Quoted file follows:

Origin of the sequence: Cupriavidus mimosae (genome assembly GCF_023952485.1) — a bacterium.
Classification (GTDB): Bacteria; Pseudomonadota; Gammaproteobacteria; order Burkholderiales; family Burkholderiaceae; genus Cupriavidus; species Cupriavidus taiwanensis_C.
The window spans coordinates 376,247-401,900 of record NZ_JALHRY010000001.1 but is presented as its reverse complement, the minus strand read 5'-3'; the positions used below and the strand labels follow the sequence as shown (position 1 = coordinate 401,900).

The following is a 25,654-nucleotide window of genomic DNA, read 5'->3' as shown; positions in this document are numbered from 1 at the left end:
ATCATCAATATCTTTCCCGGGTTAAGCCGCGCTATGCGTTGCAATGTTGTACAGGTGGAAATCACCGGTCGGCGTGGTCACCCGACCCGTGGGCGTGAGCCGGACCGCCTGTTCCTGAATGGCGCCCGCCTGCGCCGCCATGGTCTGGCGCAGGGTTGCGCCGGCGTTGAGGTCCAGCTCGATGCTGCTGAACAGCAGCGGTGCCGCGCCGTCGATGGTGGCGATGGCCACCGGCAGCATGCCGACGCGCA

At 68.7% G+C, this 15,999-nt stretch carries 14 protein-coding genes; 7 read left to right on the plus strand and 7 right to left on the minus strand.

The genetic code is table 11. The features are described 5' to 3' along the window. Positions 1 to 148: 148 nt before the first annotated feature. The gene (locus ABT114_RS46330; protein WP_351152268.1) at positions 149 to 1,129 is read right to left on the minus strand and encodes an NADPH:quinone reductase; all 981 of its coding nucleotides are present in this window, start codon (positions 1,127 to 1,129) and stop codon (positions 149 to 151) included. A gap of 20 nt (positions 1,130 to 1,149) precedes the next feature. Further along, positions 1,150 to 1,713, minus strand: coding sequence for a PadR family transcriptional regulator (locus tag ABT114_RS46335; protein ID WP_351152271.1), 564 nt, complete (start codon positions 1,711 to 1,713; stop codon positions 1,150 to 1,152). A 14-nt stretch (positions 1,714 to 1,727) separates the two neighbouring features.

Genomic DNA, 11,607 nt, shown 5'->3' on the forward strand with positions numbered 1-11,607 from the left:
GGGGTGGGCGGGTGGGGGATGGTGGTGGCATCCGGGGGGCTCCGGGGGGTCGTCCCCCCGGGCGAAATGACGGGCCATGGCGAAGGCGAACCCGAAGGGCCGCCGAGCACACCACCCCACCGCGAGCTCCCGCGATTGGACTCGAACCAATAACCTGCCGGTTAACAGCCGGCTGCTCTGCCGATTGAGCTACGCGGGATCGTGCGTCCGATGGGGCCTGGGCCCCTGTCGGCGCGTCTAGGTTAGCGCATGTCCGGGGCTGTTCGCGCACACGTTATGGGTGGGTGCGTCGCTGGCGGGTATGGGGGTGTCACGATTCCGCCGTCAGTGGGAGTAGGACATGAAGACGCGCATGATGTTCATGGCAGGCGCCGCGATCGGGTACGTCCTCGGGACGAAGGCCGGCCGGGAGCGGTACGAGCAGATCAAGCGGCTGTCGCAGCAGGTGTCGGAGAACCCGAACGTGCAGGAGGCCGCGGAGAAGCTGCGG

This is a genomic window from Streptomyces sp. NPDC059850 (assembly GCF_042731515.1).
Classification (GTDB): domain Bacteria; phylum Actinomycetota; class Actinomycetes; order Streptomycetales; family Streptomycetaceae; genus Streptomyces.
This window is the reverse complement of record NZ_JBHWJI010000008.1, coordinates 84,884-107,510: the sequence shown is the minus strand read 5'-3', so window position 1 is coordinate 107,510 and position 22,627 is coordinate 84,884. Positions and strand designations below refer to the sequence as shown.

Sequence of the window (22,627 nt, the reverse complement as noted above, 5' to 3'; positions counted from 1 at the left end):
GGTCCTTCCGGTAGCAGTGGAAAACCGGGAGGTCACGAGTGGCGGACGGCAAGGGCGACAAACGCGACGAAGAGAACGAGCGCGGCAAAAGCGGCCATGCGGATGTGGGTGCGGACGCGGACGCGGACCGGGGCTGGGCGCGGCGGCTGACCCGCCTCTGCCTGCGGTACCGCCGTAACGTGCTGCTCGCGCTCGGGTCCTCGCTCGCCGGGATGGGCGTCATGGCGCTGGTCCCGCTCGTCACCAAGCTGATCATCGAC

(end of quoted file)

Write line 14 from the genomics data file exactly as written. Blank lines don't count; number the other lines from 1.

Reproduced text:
GGTCCTTCCGGTAGCAGTGGAAAACCGGGAGGTCACGAGTGGCGGACGGCAAGGGCGACAAACGCGACGAAGAGAACGAGCGCGGCAAAAGCGGCCATGCGGATGTGGGTGCGGACGCGGACGCGGACCGGGGCTGGGCGCGGCGGCTGACCCGCCTCTGCCTGCGGTACCGCCGTAACGTGCTGCTCGCGCTCGGGTCCTCGCTCGCCGGGATGGGCGTCATGGCGCTGGTCCCGCTCGTCACCAAGCTGATCATCGAC